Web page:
St Andrew’s day is a fantastic opportunity to show off to the world what Scotland does best, whether it is our warm hospitality or rich culture and history. There are many events planned up and down the country to celebrate the day.
I welcome the fair Saturday initiative, which, as Tom Arthur said, is an idea that was taken from the British Council meeting in Bilbao in 2014. Fair Saturday aims to mobilise people through social empathy rather than through commercialism. That relates to something that many of my constituents talk about, which is that black Friday is not very supportive of local high streets and communities.
That ties into making someone’s day. On fair Saturday and beyond into the Christmas period, it is only right that we take a moment to see through the commercialism and instead embrace the true meaning of the celebration of Christmas, which is social inclusivity and good cheer.
Closer to home, in my constituency of Ettrick, Roxburgh and Berwickshire, some 200 pupils from Hawick, Denholm and Newcastleton primary schools will be putting on their dancing shoes for a lively night of ceilidh dancing. The event, which is held annually, is organised by local branches of the Royal Scottish Country Dance Society. They have certainly been putting the pupils through their paces in the run up to the main event, with six weeks of practice. Watch this space—we could have some competition for those who are performing on “Strictly Come Dancing”. I thank all those who have organised the ceilidh, and I thank Morrison’s for donating juice and snacks. Such events are fantastic for pulling the community together and offering people a chance to come together to socialise and have some fun, of an evening.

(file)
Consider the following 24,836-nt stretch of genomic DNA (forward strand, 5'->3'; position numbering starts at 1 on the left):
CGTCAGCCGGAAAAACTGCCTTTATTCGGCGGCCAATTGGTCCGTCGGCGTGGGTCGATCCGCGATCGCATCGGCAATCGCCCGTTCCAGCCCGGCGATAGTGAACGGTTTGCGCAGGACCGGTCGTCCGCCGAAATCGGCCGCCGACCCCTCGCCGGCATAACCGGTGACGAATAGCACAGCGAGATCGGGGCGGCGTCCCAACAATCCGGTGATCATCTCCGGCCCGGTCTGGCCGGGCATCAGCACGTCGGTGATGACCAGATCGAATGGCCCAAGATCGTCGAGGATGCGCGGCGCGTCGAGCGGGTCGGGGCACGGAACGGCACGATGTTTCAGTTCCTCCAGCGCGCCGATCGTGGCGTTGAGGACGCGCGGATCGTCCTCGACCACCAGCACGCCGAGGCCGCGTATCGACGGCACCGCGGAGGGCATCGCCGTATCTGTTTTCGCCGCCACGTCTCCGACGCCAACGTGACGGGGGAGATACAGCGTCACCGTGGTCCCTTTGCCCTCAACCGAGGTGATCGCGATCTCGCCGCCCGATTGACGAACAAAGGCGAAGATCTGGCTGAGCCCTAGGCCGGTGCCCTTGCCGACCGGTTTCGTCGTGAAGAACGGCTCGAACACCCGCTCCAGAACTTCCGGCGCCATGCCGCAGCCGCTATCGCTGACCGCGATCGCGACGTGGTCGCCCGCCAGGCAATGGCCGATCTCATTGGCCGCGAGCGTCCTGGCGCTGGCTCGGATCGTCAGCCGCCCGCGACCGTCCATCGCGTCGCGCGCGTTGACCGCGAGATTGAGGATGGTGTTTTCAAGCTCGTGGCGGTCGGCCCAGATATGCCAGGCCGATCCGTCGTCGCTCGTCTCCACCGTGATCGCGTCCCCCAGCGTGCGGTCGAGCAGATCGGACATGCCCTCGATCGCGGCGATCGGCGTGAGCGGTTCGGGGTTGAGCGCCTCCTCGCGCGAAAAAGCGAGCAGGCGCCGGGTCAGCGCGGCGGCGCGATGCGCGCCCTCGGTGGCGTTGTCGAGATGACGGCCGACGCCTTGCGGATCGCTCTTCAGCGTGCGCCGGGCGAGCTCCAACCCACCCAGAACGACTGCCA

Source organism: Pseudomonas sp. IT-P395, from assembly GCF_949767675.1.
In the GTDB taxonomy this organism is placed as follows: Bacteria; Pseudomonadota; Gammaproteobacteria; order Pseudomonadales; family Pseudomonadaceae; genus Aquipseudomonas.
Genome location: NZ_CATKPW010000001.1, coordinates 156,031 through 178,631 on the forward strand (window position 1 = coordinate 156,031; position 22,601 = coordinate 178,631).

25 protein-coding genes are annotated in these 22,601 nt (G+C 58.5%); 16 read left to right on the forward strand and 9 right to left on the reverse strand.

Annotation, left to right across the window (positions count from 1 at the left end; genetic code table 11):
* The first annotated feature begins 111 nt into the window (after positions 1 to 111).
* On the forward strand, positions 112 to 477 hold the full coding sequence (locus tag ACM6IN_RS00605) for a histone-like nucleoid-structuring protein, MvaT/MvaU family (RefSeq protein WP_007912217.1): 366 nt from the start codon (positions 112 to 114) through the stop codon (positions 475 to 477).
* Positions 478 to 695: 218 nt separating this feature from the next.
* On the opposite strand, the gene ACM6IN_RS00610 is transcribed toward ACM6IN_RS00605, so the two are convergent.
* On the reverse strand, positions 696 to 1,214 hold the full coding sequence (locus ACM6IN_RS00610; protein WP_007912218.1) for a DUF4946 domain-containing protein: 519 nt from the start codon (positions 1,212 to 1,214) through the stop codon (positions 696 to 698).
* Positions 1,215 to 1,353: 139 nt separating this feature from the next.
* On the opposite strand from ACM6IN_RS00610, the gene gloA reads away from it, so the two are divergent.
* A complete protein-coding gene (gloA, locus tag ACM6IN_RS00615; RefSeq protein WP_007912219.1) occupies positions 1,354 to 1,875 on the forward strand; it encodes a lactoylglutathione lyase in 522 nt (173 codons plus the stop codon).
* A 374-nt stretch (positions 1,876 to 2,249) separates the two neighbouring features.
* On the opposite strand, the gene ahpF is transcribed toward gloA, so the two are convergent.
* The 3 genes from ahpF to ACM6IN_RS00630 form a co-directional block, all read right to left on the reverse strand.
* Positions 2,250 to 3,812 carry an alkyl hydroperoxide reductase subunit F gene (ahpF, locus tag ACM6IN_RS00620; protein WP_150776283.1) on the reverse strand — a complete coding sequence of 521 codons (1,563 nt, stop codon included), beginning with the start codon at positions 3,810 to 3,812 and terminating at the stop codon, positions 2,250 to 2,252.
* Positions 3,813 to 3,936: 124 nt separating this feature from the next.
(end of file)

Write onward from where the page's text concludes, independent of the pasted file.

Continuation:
Such events strike a chord with the campaign that is associated with this year’s St Andrews day celebrations, which is #MakeSomeonesDay. If members do anything on social media, they should use that hashtag. The campaign encourages people to share a small act of kindness on St Andrew’s day in particular, but I am of the opinion—as, I am sure, are members of all parties—that we should strive to do that every day. The message from the campaign is a reminder that we all should look out for one another, whether it is popping in to visit an elderly neighbour for a chat or volunteering for a local charity, especially as we enter the darkest and coldest part of the winter.
We should look out for our elderly neighbours in particular. In my rural constituency, social isolation is a key problem that will only grow because of our ageing population. Elderly people often cannot travel around so easily, and might for days not see anyone but the local postman. I encourage everyone to check on their elderly neighbours and relatives during the cold winter months, even if it is just to say, “Hello.”
To continue on the theme of loneliness, I note that we know that it affects people’s mental and physical health. As I have said previously in Parliament, social isolation is likely to cost the national health service as much as £12,000 per affected person, and can be as significant a risk factor for early death as smoking 15 cigarettes a day. Although the Scottish Government is taking steps to reduce social isolation, a lot more can be done. Campaigns such as #MakeSomeonesDay and the activities that are outlined in the letter that I received from Ben Macpherson can go some way towards helping the situation. I hope that we will all get involved.
In closing, I wish everyone a happy St Andrew’s day, and I hope that everybody will take from it an important message, which is that small acts of kindness really can make somebody’s day.